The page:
The acceleration in real rates is about to become a problem for risky assets
Senior Fixed Income Strategist
Summary: Demand for inflation linkers is falling as investors anticipate inflation expectations to adjust lower amid an aggressive Federal Reserve. Yet, if the Fed disappoints net week, TIPS might rebound briefly, supporting risky assets. However, inflation is likely to remain well above the Fed’s target in the long run. Thus, the central bank will need to keep hawkish for longer, making the rise in real rates inevitable.
While US Treasuries were benefitting from safe-haven demand yesterday, a ten-year TIPS auction showed that investors are unwilling to buy inflation protection at the current yield level. Ten-year TIPS sold with a yield of -0.54%, tailing by 2.6bps. The bid-to-cover was the lowest since July 2020, and indirect bidders were down to 59.3%, the lowest since May.
Investors are unwilling to take on inflation protection securities as the Federal Reserve becomes more aggressive and inflation expectations are adjusting lower. Today, the 10-year breakeven rate is recording the biggest drop since January last year, provoking an acceleration in real yields that are taking them close to test resistance at -0.5%.
Although risky assets show more resilience than instruments that carry high duration, we expect things to change as real rates break resistance at -0.5% and rise quickly to -0.35%. Indeed, by that time, 30-year TIPS yields would have already turned positive, indicating that financing conditions are tightening fast, threatening risky assets.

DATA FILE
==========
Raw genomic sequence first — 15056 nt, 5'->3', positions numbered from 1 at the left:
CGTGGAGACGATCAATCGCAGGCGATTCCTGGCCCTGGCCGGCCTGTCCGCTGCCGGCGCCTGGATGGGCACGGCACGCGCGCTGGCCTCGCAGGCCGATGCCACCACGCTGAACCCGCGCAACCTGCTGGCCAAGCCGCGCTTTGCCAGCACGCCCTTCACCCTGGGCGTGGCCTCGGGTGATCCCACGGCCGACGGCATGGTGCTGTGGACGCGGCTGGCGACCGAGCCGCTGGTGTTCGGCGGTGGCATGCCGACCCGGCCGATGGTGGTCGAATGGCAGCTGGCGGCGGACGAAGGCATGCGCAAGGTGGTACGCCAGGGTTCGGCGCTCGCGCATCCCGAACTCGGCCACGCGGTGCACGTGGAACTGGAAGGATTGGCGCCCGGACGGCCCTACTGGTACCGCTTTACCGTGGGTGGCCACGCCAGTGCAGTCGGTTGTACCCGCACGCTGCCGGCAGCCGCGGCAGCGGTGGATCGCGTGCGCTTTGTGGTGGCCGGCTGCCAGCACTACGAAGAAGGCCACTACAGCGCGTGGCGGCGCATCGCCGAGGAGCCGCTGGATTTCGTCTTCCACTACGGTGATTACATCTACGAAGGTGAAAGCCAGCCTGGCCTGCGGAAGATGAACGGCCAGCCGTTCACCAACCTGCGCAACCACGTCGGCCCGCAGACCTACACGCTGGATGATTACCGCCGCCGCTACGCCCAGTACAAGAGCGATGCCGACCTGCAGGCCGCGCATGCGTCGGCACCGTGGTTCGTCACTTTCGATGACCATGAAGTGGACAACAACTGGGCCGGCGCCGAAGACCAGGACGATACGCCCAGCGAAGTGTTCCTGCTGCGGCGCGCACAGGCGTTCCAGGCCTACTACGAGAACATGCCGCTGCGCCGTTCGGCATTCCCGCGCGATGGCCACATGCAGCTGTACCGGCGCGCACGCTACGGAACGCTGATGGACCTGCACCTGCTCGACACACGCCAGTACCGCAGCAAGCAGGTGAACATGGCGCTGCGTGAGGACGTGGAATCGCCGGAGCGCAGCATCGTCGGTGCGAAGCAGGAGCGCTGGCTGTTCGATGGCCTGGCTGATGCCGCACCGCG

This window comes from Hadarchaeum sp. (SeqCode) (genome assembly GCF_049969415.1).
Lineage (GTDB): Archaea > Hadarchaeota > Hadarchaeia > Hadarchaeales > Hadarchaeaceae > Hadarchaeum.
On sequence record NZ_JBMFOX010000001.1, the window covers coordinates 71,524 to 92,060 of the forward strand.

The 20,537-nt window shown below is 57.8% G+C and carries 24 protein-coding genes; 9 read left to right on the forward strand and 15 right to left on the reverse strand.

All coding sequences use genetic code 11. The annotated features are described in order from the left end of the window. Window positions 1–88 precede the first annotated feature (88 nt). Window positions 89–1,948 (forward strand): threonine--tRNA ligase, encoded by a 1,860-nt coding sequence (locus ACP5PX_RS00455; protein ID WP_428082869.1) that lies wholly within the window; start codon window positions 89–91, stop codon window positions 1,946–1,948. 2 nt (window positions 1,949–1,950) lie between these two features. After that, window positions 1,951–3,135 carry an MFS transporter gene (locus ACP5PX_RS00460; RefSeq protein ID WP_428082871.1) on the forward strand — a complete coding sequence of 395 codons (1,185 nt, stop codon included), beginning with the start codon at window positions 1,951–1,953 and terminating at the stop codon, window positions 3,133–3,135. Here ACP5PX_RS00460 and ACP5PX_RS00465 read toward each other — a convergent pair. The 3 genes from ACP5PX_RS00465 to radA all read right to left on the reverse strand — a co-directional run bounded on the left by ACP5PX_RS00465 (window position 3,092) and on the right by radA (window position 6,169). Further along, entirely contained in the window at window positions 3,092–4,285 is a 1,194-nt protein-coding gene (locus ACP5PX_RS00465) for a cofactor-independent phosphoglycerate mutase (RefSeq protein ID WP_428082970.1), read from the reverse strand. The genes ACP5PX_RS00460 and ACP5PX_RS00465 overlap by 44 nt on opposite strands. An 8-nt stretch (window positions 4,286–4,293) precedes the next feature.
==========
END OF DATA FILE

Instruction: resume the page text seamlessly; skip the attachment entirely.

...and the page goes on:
So far, duration has been a bigger villain than credit quality. Year to date, US Treasuries with 20+years maturity (TLT) have fallen -4.2%, investment grade USD bonds (LQD) dropped -3.4%, and emerging market hard currency bonds (EMB) -3.7%. At the same time, junk bonds that carry much shorter durations have proven more resilient, with junk in the US (HYG) falling -1.8% and Europe (IHYG) only -1.1%.
However, next week's FOMC meeting could support real rates if the Fed doesn't sound as hawkish as the market expects. So far, the market is pricing four interest rate hikes, with some market players expecting two rate hikes in the March meeting. Any indication of fewer hikes might produce a drop in nominal yields and a rise in breakeven rates, translating into lower real rates.
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